Best known as the lead singer of The Smiths, and a successful solo artist, English singer Morrissey was born on 22nd May 1959. He rose to prominence in the 1980s as the lyricist and vocalist of the band The Smiths. The band was highly successful in the United Kingdom but broke up in 1987, and Morrissey began a solo career, making the top ten of the UK Singles Chart on ten occasions. Widely regarded as an important innovator in indie music, Morrissey has been described as“one of the most influential artists ever,” and “one of the most singular figures in Western popular culture from the last twenty years.”The Independent newspaper also said of him“most pop stars have to be dead before they reach the iconic status he has reached in his lifetime.”

The Smiths were formed in Manchester in 1982. Based on the song writing partnership of Morrissey (vocals) and Johnny Marr (guitar), the band also included Andy Rourke (bass) and Mike Joyce (drums). Critics have called them the most important alternative rock band to emerge from the British independent music scene of the 1980s The group was signed to the independent record label Rough Trade Records, on which they released four studio albums, several compilations, and numerous non-LP singles. including the songs “How soon is now”, “This Charming Man“, “Heaven Knows I’m Miserable Now” and “What Difference Does it Make“

Morrissey’s lyrics have been described as “dramatic, bleak, funny vignettes about doomed relationships, lonely nightclubs, the burden of the past and the prison of the home.” He is also noted for his unique baritone vocal style (though he sometimes uses falsetto), his quiff haircut and his dynamic live performances.Although they had limited commercial success outside the UK while they were still together, and never released a single that charted higher than number 10 in their home country, The Smiths won a significant following, and remain cult and commercial favourites. The band broke up in 1987 and have turned down several offers to reunite since then.Morrissey’s forthright and often contrarian opinions have also led to a number of media controversies, and he has also attracted media attention for his advocacy of vegetarianism and animal rights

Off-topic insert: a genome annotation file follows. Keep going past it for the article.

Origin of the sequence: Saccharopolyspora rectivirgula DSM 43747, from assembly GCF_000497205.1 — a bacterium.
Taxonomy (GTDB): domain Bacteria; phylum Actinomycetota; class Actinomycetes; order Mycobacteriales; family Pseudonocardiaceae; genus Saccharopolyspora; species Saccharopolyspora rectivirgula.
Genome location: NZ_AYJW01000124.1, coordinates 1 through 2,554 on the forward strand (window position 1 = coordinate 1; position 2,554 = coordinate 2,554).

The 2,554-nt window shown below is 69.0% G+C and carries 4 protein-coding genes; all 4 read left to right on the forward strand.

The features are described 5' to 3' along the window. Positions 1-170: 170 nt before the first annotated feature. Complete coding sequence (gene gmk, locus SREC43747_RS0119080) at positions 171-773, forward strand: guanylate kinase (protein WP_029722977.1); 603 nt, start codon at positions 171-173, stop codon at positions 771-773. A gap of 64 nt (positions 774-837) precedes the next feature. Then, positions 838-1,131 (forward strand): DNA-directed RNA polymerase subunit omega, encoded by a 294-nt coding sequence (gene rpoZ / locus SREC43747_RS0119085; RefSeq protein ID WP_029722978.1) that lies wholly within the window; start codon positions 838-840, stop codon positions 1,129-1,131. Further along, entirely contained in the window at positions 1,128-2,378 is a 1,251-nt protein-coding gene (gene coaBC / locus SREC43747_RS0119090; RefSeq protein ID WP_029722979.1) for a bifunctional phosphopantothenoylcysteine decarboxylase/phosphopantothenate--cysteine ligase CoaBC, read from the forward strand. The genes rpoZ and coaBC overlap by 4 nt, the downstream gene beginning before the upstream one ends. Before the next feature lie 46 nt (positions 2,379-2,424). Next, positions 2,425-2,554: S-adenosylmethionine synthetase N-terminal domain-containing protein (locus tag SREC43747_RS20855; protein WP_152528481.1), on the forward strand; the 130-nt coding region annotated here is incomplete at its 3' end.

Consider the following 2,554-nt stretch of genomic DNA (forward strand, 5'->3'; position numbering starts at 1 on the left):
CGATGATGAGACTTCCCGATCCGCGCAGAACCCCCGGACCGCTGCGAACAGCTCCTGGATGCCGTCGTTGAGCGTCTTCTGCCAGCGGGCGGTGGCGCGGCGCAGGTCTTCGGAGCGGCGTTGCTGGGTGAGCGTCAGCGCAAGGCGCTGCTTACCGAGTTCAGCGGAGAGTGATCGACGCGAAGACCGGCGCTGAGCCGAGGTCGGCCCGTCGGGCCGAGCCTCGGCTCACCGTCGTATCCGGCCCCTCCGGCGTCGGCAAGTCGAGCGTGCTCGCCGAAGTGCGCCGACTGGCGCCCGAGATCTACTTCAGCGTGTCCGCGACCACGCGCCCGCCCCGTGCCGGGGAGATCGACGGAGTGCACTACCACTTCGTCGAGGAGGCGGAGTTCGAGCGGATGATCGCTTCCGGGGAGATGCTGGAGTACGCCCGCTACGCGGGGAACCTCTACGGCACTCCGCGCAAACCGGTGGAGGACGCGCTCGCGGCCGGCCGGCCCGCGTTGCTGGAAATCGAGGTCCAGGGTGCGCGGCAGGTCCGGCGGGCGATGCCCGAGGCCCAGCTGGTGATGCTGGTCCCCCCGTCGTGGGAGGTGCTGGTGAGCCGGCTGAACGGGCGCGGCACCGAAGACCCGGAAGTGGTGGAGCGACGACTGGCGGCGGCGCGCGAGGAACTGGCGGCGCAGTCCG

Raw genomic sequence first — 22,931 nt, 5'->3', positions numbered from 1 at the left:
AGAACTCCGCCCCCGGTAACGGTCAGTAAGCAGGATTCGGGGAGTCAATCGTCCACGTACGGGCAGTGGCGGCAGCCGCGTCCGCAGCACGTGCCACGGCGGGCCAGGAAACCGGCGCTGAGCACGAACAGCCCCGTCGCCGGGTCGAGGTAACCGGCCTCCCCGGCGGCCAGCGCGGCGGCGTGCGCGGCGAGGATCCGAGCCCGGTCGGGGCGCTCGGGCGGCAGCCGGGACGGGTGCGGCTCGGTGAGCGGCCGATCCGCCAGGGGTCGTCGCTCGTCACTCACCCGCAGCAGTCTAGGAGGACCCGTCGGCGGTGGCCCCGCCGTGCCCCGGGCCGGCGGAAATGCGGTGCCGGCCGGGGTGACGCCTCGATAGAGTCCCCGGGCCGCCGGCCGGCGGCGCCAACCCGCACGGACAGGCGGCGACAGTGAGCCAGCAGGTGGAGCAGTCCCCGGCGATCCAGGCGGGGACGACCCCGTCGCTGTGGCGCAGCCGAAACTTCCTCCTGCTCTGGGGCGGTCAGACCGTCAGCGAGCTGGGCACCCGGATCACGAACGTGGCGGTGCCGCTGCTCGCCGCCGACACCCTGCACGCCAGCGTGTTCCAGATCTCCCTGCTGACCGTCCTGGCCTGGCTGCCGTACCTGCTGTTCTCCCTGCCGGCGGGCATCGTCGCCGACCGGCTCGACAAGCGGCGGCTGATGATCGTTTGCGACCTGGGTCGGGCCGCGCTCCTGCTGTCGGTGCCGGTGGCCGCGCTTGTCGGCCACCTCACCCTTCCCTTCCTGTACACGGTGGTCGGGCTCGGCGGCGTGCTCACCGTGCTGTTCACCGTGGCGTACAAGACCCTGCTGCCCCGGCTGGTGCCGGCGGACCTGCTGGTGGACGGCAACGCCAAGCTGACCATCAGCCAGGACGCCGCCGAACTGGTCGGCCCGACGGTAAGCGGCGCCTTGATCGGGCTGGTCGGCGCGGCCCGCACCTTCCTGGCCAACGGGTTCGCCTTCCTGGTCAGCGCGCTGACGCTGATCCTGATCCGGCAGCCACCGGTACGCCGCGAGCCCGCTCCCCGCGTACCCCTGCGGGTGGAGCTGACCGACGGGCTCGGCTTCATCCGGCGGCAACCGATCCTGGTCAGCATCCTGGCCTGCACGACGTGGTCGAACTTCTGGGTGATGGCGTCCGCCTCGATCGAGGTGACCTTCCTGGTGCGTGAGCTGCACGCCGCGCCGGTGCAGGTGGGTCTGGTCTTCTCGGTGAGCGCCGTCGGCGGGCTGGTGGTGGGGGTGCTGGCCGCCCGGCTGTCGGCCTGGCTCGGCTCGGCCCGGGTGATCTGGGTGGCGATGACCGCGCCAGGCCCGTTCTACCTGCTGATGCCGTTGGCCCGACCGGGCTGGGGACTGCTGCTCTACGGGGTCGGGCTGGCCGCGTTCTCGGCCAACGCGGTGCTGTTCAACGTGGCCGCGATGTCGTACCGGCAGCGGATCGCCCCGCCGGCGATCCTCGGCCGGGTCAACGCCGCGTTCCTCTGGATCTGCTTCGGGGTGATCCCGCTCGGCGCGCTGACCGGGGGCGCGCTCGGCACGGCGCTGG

Sir Laurence Olivier

One of the most famous and revered actors of the 20th century, the English stage & screen actor, director, and producer Sir Laurence Olivier, was born 22nd May 1907. He was also the youngest actor to be knighted and the first to be elevated to the peerage. He married three times, to actresses Jill Esmond, Vivien Leigh, and Joan Plowright. Actor Spencer Tracy said that Olivier was ‘the greatest actor in the English-speaking world’.During his long and distinguished career Olivier played a wide variety of roles on stage and screen from Greek tragedy, Shakespeare and Restoration comedy to modern American and British drama. He was the first artistic director of the National Theatre of Great Britain and its main stage is named in his honour. He is regarded by some to be the greatest actor of the 20th century, in the same category as David Garrick, Richard Burbage, Edmund Kean and Henry Irving in their own centuries. Olivier’s AMPAS acknowledgments are considerable: twelve Oscar nominations, with two awards (for Best Actor and Best Picture for the 1948 film Hamlet), plus two honorary awards including a statuette and certificate. He was also awarded five Emmy awards from the nine nominations hereceived. Additionally, he was a three-time Golden Globe and BAFTA winner.